Porto Ercole; 39-564/833-801, fax 800/565-1148 or 39-564/833-418; doubles from $450.


Amid the swooping arches, pedigreed carpets, and bronze cupids in the lobby of the Quisisana, Adnan Khashoggi pouted when the concierge said there were no faxes for him. And now here was Mr. Khashoggi again, lunching opposite me at La Bersagliera, across the bay from Capri in Naples. Was I being followed?

The glamour quotient on Capri is so high, the effect so heady, that I allowed myself to believe I was someone whom fabulous people wanted to be near. After all, hadn't I run into Naomi Campbell on the Via L'Abate, only to be the target of her best smile the same night under the lemon trees at the restaurant Da Paolino?Jackie Collins had spied me just a couple of days earlier at the Hotel Hassler in Rome, and now here she was again.

Located a few minutes from Capri's main square, the Quisisana was built as a sanatorium in 1845 and became a hotel 20 years later. It occupies a five-acre plot in the core of the island's humming retail district. As a result of a rather too exuberant borrowing of elements from classical architecture, the building projects self-importance, not unlike certain boutiques on Rodeo Drive.

I felt as if I were starring in my own segment of Lifestyles of the Rich and Famous. Like other Italian hotels with fortified positions at the top of the luxury heap, the Quisisana has a talent for fluffing the egos of ordinary travelers. These run the gamut from grandmothers warding off the chill of southern Italy in mid-July with fur stoles (no kidding) to pareu-clad Baywatch types sporting bamboo-handled bags (the Gucci original, certo, not the Banana Republic copy).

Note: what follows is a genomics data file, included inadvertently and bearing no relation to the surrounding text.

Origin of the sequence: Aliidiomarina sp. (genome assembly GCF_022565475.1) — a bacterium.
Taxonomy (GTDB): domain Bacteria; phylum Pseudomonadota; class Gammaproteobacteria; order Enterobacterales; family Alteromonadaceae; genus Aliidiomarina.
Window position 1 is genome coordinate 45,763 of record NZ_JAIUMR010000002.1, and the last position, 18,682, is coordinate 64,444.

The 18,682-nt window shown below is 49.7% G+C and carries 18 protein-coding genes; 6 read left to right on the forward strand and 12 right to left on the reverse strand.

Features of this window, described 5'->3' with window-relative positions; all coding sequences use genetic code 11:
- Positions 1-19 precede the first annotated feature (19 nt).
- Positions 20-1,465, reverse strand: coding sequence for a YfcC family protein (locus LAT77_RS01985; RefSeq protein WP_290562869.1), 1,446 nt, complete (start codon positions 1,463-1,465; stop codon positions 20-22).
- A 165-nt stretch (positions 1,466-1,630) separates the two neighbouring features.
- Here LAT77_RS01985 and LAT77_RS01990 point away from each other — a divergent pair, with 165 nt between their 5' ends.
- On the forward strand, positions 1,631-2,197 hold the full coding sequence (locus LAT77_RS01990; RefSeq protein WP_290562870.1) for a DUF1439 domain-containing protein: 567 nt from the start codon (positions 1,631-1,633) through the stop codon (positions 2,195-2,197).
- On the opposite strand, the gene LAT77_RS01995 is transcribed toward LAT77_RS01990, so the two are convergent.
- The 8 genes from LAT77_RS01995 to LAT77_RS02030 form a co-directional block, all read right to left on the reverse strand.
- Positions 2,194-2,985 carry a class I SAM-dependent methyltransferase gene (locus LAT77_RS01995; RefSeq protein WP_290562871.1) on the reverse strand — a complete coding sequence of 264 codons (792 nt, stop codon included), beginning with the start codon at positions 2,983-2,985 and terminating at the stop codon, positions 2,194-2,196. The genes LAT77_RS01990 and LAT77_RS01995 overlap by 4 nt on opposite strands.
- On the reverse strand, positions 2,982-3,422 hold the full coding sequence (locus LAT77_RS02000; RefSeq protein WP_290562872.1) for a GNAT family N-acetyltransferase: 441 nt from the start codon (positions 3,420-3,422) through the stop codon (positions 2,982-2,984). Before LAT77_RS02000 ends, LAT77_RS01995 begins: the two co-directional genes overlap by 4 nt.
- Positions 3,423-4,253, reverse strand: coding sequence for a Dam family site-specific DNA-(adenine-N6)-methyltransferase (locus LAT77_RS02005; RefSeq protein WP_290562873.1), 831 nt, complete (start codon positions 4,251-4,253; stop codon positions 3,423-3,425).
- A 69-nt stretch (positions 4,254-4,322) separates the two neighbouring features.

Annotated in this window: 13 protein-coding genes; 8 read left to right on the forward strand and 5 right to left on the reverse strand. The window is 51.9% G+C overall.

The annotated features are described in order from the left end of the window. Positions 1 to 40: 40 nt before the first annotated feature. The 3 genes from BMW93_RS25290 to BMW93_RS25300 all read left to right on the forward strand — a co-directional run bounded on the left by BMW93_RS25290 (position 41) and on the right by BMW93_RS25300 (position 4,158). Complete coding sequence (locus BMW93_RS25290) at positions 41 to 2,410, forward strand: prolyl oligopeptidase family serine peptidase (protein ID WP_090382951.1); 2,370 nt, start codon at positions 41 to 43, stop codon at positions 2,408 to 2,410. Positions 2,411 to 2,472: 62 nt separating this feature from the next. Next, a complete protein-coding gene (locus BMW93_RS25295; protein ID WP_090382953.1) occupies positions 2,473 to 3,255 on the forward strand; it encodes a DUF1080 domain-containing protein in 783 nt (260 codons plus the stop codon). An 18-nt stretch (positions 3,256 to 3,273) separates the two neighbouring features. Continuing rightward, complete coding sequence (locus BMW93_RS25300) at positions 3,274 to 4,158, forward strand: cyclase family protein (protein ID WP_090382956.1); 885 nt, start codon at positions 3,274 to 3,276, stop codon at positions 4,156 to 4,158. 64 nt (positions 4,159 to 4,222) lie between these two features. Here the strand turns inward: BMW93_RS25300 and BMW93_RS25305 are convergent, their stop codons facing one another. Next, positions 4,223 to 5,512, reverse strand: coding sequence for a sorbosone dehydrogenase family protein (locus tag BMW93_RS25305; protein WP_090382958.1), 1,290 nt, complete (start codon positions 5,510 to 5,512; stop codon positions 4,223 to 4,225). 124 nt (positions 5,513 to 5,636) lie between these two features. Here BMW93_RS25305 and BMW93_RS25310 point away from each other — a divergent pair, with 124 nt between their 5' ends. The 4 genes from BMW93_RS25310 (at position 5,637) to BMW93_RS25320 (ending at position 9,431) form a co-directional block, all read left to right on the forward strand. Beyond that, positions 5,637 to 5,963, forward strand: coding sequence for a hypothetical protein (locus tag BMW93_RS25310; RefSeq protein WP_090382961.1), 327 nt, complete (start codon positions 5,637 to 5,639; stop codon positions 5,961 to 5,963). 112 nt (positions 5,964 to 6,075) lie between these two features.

The first act of esteem-boosting at the Quisisana is breakfast, taken at extravagantly spaced tables under an enormous awning by a garden planted with palm trees. Here the staff is made up of terrifyingly alert men with cheeks that look like they have just been pinched. They seem too young for the job— surely they should be home practicing math sums. The ballet of caffè e cornetto they stage is so beautiful that it is impossible to keep your eyes on your newspaper.

Like everything about the Quisisana, its 150 guest rooms and suites are none too subtle. Think bright, efficient, comfortable, with a few extra points earned for the bonus bed pillow so soft you can pull it, like a shah-tush shawl, through a wedding band. Unfortunately, I was obliged to take away those points (and then some) when a concierge, seriously uninformed about boat schedules, caused me to lose practically an entire day. The four-story hotel is set way back from the water, so don't assume your room will have a view of it— when reserving, ask about obtrusive treetops.
2 Via Camerelle; 39-81/837-0788, fax 39-81/837-6080; doubles from $250.